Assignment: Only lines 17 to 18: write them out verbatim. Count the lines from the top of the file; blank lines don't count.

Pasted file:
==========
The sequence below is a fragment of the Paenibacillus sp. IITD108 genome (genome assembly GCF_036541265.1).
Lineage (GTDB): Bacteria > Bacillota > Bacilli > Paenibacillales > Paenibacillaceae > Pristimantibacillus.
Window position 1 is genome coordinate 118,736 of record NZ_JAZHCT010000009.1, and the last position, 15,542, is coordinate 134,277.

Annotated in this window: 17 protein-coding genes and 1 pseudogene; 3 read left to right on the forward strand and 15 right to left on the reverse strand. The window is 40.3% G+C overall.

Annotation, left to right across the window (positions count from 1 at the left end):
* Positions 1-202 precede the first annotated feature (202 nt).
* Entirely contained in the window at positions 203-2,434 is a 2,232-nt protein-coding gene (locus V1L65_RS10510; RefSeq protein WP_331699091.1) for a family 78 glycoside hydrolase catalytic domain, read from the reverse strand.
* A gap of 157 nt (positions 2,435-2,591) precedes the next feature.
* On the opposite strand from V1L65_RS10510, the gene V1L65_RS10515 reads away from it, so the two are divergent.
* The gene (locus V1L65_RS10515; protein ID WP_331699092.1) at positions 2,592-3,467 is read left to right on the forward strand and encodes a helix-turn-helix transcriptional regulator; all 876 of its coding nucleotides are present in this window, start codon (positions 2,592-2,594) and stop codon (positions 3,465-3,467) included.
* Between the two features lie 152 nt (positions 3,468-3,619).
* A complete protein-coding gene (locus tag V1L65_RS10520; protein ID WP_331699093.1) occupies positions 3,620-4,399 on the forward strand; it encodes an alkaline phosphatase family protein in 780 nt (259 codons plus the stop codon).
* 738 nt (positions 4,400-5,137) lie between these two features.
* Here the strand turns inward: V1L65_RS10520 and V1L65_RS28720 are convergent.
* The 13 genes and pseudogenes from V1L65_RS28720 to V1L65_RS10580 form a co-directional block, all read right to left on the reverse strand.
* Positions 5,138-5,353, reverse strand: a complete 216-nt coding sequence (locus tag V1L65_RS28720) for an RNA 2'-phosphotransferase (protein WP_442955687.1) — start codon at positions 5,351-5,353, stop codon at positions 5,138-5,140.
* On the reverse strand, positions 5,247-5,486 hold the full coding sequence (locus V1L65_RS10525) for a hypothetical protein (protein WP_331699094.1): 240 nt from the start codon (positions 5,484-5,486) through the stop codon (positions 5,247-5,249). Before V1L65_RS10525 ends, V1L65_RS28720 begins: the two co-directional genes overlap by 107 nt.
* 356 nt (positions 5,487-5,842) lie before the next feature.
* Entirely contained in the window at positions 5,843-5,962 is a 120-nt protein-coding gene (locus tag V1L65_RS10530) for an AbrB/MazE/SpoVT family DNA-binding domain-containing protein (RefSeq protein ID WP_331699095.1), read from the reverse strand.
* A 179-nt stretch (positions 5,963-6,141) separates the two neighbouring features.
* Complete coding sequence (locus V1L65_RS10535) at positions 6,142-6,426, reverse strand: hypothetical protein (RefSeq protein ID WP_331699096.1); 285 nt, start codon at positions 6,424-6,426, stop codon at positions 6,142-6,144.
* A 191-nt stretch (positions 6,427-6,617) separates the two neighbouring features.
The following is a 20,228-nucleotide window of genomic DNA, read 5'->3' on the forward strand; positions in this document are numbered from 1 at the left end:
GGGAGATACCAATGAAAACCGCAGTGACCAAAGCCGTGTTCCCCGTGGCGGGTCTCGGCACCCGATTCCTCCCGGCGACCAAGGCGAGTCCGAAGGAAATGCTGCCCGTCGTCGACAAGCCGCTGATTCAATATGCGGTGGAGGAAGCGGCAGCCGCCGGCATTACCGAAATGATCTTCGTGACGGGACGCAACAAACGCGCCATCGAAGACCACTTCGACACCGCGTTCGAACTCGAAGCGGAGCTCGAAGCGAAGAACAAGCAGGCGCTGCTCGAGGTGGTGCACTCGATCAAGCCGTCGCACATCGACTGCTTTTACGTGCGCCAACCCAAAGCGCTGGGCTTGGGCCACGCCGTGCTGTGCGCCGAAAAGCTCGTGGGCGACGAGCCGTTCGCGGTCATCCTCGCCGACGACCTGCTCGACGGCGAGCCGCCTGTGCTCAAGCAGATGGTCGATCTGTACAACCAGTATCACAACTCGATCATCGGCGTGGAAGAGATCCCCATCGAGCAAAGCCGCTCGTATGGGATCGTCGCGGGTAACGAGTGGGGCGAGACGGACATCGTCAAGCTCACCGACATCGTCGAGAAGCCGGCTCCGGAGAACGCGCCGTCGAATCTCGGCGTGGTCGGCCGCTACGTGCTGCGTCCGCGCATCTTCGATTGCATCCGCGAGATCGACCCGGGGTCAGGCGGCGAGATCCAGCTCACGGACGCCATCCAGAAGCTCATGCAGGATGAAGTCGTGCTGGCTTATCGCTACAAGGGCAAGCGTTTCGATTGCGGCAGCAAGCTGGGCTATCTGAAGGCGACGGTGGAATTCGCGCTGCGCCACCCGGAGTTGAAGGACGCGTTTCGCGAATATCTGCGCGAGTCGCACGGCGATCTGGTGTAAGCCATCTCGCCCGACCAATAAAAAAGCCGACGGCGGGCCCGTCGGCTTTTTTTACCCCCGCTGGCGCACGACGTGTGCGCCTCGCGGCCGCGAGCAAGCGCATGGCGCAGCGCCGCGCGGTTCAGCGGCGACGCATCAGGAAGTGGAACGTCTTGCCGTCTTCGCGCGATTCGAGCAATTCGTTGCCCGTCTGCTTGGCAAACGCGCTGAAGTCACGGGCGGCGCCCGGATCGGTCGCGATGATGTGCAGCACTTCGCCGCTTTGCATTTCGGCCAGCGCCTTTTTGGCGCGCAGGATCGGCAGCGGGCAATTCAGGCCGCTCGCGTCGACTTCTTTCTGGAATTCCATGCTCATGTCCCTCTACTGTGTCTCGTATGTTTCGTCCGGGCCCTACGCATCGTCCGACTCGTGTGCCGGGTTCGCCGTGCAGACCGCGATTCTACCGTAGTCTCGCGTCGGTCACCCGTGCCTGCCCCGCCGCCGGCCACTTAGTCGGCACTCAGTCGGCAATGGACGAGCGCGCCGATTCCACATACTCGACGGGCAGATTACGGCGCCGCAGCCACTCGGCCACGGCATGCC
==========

* On the reverse strand, positions 5,247-5,486 hold the full coding sequence (locus V1L65_RS10525) for a hypothetical protein (protein WP_331699094.1): 240 nt from the start codon (positions 5,484-5,486) through the stop codon (positions 5,247-5,249). Before V1L65_RS10525 ends, V1L65_RS28720 begins: the two co-directional genes overlap by 107 nt.
* 356 nt (positions 5,487-5,842) lie before the next feature.